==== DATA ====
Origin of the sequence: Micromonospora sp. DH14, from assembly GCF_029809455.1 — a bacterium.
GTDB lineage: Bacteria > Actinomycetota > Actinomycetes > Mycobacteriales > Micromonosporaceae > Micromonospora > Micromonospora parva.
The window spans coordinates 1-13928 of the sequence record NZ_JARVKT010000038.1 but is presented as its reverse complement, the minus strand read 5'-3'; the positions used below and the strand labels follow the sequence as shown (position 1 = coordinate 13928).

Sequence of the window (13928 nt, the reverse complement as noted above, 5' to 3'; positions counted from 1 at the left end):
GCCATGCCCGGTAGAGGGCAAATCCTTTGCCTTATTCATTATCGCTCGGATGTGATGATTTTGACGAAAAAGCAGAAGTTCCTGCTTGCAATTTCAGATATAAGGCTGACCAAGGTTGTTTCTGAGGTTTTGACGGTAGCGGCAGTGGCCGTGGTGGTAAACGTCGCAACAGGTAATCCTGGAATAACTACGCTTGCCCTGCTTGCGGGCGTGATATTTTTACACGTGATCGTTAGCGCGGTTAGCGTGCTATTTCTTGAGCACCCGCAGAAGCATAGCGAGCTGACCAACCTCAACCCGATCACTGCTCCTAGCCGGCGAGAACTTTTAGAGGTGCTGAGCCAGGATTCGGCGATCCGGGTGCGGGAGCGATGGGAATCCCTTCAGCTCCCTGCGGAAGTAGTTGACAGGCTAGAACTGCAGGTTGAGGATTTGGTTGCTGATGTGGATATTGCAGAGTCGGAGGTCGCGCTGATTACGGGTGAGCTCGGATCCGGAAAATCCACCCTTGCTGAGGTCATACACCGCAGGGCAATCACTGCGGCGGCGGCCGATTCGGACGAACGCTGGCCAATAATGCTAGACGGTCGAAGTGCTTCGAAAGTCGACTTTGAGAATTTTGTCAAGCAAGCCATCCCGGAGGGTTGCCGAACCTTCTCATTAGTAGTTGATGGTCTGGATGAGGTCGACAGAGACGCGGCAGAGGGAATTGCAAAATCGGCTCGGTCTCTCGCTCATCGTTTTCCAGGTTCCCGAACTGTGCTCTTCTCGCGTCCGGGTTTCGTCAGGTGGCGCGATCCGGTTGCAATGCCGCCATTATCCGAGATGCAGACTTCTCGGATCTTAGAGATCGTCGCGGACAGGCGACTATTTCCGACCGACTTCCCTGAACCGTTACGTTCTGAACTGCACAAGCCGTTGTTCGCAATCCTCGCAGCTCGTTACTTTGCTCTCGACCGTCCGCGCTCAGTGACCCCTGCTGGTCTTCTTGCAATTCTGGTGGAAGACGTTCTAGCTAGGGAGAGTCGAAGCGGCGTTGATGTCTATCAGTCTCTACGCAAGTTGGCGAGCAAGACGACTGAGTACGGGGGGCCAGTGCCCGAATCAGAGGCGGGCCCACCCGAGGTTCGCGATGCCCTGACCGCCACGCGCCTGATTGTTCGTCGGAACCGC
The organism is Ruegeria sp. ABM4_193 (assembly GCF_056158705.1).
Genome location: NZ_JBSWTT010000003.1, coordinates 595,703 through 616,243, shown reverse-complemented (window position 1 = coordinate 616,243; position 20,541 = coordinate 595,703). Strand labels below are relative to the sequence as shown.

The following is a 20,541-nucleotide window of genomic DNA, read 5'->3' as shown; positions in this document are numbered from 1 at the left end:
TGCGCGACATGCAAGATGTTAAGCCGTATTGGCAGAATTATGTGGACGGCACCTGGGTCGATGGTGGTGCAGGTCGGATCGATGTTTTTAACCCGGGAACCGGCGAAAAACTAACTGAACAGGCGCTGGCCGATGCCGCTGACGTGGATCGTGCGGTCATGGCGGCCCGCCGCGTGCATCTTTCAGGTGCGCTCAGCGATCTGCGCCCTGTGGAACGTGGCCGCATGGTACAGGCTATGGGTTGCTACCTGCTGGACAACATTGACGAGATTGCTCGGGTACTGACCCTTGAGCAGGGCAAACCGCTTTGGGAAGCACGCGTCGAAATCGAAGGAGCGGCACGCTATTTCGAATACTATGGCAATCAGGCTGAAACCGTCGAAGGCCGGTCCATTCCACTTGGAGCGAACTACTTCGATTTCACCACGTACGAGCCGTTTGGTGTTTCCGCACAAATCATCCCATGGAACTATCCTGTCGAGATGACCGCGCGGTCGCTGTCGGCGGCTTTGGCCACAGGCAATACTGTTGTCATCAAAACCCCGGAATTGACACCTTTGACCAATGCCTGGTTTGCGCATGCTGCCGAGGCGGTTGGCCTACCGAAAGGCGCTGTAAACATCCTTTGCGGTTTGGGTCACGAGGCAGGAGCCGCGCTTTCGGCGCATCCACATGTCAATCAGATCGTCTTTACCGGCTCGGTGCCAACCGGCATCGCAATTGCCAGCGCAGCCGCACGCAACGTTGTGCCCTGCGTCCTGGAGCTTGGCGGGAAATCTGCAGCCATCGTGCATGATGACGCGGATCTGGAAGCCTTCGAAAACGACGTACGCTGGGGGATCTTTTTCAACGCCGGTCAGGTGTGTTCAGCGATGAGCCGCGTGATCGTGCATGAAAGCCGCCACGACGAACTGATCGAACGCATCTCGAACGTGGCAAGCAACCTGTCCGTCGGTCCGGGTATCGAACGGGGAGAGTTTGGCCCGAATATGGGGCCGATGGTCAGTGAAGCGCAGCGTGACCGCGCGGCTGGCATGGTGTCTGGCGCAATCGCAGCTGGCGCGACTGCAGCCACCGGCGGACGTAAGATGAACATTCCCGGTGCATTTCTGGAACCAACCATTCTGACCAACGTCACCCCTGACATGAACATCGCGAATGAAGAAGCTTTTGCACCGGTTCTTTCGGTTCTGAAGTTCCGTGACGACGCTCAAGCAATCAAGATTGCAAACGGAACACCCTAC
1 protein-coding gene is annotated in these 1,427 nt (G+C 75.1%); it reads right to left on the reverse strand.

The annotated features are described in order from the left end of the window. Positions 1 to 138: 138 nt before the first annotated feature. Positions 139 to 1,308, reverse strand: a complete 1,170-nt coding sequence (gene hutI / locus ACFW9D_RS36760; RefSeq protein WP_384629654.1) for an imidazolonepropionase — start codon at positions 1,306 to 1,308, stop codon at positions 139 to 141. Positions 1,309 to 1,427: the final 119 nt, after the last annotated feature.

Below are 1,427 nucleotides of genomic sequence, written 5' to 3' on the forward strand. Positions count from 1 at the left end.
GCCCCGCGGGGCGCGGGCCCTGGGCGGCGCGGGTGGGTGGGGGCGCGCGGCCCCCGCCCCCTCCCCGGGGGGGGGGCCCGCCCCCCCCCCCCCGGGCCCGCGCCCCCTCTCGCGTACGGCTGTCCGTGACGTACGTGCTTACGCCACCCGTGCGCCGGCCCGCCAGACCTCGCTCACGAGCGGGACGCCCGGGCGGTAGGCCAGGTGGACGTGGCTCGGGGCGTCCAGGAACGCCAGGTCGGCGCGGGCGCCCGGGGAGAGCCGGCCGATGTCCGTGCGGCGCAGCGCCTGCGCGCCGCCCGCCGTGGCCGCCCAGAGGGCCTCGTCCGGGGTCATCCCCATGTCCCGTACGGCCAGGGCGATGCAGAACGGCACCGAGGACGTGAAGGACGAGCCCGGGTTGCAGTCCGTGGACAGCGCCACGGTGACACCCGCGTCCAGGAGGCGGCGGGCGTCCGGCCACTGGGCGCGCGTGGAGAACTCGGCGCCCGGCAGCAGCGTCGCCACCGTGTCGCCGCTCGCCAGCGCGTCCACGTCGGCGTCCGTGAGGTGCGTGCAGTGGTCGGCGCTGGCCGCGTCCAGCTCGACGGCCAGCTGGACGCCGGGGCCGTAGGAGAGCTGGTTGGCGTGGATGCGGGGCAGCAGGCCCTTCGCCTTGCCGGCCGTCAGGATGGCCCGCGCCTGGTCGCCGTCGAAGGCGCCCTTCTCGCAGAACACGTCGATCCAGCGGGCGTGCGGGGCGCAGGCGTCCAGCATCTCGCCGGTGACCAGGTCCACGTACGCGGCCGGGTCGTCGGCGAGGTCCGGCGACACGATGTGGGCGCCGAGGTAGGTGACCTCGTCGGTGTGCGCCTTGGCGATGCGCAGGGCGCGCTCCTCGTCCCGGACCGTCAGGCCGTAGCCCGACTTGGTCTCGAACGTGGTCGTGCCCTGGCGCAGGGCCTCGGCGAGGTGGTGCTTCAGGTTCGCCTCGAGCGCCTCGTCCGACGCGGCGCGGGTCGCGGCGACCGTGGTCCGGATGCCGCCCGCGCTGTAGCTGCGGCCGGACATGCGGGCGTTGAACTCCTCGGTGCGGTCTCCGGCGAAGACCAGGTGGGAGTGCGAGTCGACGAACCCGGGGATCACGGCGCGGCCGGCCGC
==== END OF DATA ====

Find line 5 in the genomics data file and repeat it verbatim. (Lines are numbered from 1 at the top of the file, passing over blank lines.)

GCCATGCCCGGTAGAGGGCAAATCCTTTGCCTTATTCATTATCGCTCGGATGTGATGATTTTGACGAAAAAGCAGAAGTTCCTGCTTGCAATTTCAGATATAAGGCTGACCAAGGTTGTTTCTGAGGTTTTGACGGTAGCGGCAGTGGCCGTGGTGGTAAACGTCGCAACAGGTAATCCTGGAATAACTACGCTTGCCCTGCTTGCGGGCGTGATATTTTTACACGTGATCGTTAGCGCGGTTAGCGTGCTATTTCTTGAGCACCCGCAGAAGCATAGCGAGCTGACCAACCTCAACCCGATCACTGCTCCTAGCCGGCGAGAACTTTTAGAGGTGCTGAGCCAGGATTCGGCGATCCGGGTGCGGGAGCGATGGGAATCCCTTCAGCTCCCTGCGGAAGTAGTTGACAGGCTAGAACTGCAGGTTGAGGATTTGGTTGCTGATGTGGATATTGCAGAGTCGGAGGTCGCGCTGATTACGGGTGAGCTCGGATCCGGAAAATCCACCCTTGCTGAGGTCATACACCGCAGGGCAATCACTGCGGCGGCGGCCGATTCGGACGAACGCTGGCCAATAATGCTAGACGGTCGAAGTGCTTCGAAAGTCGACTTTGAGAATTTTGTCAAGCAAGCCATCCCGGAGGGTTGCCGAACCTTCTCATTAGTAGTTGATGGTCTGGATGAGGTCGACAGAGACGCGGCAGAGGGAATTGCAAAATCGGCTCGGTCTCTCGCTCATCGTTTTCCAGGTTCCCGAACTGTGCTCTTCTCGCGTCCGGGTTTCGTCAGGTGGCGCGATCCGGTTGCAATGCCGCCATTATCCGAGATGCAGACTTCTCGGATCTTAGAGATCGTCGCGGACAGGCGACTATTTCCGACCGACTTCCCTGAACCGTTACGTTCTGAACTGCACAAGCCGTTGTTCGCAATCCTCGCAGCTCGTTACTTTGCTCTCGACCGTCCGCGCTCAGTGACCCCTGCTGGTCTTCTTGCAATTCTGGTGGAAGACGTTCTAGCTAGGGAGAGTCGAAGCGGCGTTGATGTCTATCAGTCTCTACGCAAGTTGGCGAGCAAGACGACTGAGTACGGGGGGCCAGTGCCCGAATCAGAGGCGGGCCCACCCGAGGTTCGCGATGCCCTGACCGCCACGCGCCTGATTGTTCGTCGGAACCGC